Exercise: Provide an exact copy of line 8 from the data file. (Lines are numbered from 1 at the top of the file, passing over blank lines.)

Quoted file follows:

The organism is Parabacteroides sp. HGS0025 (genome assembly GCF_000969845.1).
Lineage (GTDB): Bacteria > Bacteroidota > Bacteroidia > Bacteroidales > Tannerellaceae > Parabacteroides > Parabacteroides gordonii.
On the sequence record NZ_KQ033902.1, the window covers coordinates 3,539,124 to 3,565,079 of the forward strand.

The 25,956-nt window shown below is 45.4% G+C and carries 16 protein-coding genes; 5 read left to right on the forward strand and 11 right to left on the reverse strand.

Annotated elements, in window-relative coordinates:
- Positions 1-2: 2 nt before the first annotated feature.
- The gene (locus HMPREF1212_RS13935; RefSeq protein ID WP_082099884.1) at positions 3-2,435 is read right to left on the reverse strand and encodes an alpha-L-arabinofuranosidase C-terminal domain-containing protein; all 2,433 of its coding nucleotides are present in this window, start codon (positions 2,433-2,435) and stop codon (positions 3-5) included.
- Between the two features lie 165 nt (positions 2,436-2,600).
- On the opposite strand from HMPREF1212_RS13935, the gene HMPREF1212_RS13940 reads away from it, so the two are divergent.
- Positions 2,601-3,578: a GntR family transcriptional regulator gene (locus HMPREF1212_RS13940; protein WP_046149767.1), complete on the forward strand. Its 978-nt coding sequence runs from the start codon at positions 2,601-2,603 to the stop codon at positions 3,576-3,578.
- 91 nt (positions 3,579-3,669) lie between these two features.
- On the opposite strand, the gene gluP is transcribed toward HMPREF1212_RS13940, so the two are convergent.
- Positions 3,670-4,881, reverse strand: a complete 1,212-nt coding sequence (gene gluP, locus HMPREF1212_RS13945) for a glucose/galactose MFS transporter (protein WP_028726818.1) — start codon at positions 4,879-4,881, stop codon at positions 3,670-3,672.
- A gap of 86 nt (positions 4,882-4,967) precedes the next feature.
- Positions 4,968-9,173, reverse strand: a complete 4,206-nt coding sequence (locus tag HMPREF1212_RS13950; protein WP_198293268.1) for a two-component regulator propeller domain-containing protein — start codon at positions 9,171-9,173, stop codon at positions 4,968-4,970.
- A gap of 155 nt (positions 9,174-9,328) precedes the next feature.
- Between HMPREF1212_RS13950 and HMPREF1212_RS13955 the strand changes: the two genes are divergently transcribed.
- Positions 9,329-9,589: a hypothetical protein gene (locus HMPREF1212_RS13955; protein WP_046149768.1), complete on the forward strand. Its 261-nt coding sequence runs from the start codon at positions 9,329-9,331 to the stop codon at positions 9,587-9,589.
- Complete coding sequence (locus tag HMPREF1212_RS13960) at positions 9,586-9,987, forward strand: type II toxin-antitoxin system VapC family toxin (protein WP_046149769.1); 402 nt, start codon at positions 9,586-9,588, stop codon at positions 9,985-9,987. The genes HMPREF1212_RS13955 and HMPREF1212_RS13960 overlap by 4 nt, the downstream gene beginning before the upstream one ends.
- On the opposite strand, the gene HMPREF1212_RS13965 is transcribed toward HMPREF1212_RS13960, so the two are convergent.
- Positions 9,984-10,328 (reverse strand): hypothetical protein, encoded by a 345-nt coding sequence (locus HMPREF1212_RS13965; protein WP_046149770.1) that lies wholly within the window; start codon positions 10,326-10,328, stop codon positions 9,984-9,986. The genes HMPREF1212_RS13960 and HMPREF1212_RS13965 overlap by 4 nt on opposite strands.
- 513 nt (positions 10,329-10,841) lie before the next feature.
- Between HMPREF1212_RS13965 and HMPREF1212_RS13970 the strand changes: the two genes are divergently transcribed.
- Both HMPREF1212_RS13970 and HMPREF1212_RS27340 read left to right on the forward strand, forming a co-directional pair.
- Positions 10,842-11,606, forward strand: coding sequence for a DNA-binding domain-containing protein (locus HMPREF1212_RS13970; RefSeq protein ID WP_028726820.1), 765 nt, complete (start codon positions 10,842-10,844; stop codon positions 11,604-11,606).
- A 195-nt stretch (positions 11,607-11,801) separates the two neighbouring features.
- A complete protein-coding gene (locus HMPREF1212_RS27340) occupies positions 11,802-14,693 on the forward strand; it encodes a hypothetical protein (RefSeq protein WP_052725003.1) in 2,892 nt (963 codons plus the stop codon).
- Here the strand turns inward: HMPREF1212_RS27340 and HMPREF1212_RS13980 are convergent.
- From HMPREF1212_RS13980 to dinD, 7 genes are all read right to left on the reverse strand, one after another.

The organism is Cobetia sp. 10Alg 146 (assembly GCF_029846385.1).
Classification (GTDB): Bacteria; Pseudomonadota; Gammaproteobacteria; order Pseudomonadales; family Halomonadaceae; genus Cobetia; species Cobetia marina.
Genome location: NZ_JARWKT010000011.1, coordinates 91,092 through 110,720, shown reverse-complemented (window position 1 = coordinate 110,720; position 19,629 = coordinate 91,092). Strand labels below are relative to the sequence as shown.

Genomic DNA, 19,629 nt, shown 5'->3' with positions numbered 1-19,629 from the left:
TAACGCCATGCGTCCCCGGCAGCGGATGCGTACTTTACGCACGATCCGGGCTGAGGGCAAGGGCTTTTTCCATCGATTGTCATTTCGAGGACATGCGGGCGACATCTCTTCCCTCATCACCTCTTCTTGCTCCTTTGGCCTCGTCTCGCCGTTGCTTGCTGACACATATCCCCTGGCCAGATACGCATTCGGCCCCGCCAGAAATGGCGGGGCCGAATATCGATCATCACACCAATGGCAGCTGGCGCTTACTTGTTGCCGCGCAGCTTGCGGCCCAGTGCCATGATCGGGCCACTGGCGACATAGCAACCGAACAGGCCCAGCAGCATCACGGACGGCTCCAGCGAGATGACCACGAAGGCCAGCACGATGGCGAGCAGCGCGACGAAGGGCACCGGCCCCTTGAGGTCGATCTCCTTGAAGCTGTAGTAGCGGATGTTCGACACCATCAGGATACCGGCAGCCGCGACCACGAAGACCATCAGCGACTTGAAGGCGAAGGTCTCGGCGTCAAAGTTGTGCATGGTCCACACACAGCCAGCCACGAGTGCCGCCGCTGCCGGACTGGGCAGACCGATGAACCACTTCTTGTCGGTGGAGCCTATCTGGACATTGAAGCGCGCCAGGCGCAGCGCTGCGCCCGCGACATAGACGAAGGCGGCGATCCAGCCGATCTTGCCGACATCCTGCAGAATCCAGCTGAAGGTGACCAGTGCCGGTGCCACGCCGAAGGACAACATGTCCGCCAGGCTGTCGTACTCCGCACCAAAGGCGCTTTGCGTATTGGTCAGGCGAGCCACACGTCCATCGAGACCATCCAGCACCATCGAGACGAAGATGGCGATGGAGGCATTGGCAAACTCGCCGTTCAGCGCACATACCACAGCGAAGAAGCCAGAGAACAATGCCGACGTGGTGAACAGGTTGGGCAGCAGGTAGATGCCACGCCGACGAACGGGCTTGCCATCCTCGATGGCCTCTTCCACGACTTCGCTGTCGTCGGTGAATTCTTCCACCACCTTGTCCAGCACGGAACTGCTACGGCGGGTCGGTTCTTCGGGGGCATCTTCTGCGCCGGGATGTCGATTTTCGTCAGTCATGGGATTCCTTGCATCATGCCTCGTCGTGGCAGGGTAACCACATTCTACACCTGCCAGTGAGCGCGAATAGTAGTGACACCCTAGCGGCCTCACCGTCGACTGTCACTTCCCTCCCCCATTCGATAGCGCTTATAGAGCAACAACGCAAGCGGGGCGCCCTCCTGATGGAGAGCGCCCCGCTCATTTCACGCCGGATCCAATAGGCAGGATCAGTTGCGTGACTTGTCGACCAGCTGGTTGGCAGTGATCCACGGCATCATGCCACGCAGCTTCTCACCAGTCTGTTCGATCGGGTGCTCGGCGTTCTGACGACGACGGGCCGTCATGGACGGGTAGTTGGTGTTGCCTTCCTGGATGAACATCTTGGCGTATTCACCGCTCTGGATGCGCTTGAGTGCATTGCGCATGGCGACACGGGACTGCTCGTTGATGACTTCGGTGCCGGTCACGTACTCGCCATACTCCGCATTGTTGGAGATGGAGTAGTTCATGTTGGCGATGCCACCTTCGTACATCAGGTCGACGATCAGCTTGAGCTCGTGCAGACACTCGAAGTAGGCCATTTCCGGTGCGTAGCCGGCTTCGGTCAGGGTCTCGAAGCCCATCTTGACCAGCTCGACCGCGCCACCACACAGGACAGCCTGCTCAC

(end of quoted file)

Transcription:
- Between the two features lie 165 nt (positions 2,436-2,600).